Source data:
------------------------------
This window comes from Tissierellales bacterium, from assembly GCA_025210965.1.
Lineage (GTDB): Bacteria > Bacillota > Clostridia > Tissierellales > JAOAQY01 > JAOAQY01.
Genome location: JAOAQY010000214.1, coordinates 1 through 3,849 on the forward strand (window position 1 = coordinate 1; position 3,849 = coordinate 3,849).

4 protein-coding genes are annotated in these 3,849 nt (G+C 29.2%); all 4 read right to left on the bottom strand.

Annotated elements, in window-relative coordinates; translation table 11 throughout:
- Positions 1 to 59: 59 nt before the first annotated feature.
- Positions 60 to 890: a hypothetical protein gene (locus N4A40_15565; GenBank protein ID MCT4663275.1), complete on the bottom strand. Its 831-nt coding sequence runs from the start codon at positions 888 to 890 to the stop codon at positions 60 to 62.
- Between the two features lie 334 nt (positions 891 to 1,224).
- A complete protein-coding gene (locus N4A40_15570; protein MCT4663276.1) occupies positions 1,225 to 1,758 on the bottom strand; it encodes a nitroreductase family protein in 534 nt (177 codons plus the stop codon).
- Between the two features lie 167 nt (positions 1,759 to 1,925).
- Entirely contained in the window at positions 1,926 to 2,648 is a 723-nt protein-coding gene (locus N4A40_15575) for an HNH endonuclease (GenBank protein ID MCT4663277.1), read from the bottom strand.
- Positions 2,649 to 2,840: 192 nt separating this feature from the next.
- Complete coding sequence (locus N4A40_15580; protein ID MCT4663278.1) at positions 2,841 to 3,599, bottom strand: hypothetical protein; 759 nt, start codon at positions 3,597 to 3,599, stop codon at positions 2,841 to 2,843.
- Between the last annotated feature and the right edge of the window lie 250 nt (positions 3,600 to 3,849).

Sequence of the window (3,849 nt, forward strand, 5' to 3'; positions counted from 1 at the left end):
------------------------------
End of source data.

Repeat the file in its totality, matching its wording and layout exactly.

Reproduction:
This window comes from Tissierellales bacterium, from assembly GCA_025210965.1.
Lineage (GTDB): Bacteria > Bacillota > Clostridia > Tissierellales > JAOAQY01 > JAOAQY01.
Genome location: JAOAQY010000214.1, coordinates 1 through 3,849 on the forward strand (window position 1 = coordinate 1; position 3,849 = coordinate 3,849).

4 protein-coding genes are annotated in these 3,849 nt (G+C 29.2%); all 4 read right to left on the bottom strand.

Annotated elements, in window-relative coordinates; translation table 11 throughout:
- Positions 1 to 59: 59 nt before the first annotated feature.
- Positions 60 to 890: a hypothetical protein gene (locus N4A40_15565; GenBank protein ID MCT4663275.1), complete on the bottom strand. Its 831-nt coding sequence runs from the start codon at positions 888 to 890 to the stop codon at positions 60 to 62.
- Between the two features lie 334 nt (positions 891 to 1,224).
- A complete protein-coding gene (locus N4A40_15570; protein MCT4663276.1) occupies positions 1,225 to 1,758 on the bottom strand; it encodes a nitroreductase family protein in 534 nt (177 codons plus the stop codon).
- Between the two features lie 167 nt (positions 1,759 to 1,925).
- Entirely contained in the window at positions 1,926 to 2,648 is a 723-nt protein-coding gene (locus N4A40_15575) for an HNH endonuclease (GenBank protein ID MCT4663277.1), read from the bottom strand.
- Positions 2,649 to 2,840: 192 nt separating this feature from the next.
- Complete coding sequence (locus N4A40_15580; protein ID MCT4663278.1) at positions 2,841 to 3,599, bottom strand: hypothetical protein; 759 nt, start codon at positions 3,597 to 3,599, stop codon at positions 2,841 to 2,843.
- Between the last annotated feature and the right edge of the window lie 250 nt (positions 3,600 to 3,849).

Sequence of the window (3,849 nt, forward strand, 5' to 3'; positions counted from 1 at the left end):